Hundreds of residents of Mumbai's Campa Cola Society, who are fighting a legal battle since 2005 claiming they were duped by the builders, have been taken aback by the verdict of the Supreme Court which has directed the occupants of illegally constructed flats to vacate their houses by May 31, 2014.
The apex court has directed them to give an undertaking within six weeks for the same which if not given within the specified period, will lead to actions being taken by the civic body in accordance with the February 27 order. The demolition deadline, according to the apex court is extended from November 11 to May 31, purely on humanitarian grounds.
During the hearing, the Attorney General G E Vahanvati told the Supreme Court that no specific proposal could be worked out for enabling new construction in the compound. On November 13, besides staying the demolition of unauthorized flats in the compound till May 31 2014, the Supreme Court had also agreed to consider the proposal of constructing a separate building in the premises for those whose apartments are to be demolished, which had come as a major relief to the residents, who had initially stalled the demolition drive by BMC.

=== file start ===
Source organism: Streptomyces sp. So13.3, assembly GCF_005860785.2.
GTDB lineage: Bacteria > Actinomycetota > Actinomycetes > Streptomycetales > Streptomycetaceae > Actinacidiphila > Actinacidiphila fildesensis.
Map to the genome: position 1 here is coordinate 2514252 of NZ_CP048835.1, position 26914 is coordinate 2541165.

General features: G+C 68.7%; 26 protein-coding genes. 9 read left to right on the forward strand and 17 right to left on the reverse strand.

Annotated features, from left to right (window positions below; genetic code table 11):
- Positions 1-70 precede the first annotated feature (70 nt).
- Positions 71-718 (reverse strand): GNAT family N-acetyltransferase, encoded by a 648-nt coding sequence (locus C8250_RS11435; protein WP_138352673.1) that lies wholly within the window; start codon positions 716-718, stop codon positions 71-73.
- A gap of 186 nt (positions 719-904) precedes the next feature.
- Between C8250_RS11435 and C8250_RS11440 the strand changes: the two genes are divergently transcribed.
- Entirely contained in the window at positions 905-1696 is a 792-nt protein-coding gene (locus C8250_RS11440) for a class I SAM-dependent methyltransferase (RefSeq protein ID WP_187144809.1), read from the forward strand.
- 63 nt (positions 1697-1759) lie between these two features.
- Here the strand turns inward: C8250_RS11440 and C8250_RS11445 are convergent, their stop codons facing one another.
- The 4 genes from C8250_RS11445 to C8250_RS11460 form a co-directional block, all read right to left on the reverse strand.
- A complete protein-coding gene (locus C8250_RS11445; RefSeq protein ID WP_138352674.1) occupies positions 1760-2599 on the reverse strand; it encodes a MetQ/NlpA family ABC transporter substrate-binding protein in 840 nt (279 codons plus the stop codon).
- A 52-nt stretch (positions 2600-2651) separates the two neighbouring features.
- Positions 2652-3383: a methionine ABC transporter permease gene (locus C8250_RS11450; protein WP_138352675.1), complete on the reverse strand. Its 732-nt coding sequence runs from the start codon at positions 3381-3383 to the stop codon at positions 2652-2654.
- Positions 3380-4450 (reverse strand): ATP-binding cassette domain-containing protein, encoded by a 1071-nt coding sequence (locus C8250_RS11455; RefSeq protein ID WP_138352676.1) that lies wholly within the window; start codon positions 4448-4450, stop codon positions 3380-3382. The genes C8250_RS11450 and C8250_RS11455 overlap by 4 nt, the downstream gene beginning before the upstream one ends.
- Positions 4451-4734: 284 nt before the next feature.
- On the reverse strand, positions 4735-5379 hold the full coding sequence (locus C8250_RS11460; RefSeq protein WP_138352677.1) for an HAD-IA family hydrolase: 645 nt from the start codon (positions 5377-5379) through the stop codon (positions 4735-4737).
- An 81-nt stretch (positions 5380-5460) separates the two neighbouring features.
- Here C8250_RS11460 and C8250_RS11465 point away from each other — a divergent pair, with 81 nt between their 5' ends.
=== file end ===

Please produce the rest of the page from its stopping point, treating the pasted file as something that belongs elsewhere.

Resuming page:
November 11 had been declared as the deadline to vacate 102 flats declared as illegal by the Supreme Court. Families living in the compound were however hopeful with Chief Minister Prithviraj Chavan stepping in and saving their homes by passing an ordinance to regularize their flats. In 2002, the BMC found that of the 2.11 lakh sq feet built-up area, 1.86 sq feet was permissible and 24,779 sq feet needed demolition. The builders had permission for only five floors, but constructed several more. While one of the buildings has 20 floors, another has 17. In 2005, the BMC concluded that all flats above the fifth floor of every building were unauthorized and issued demolition notices to 83 flats.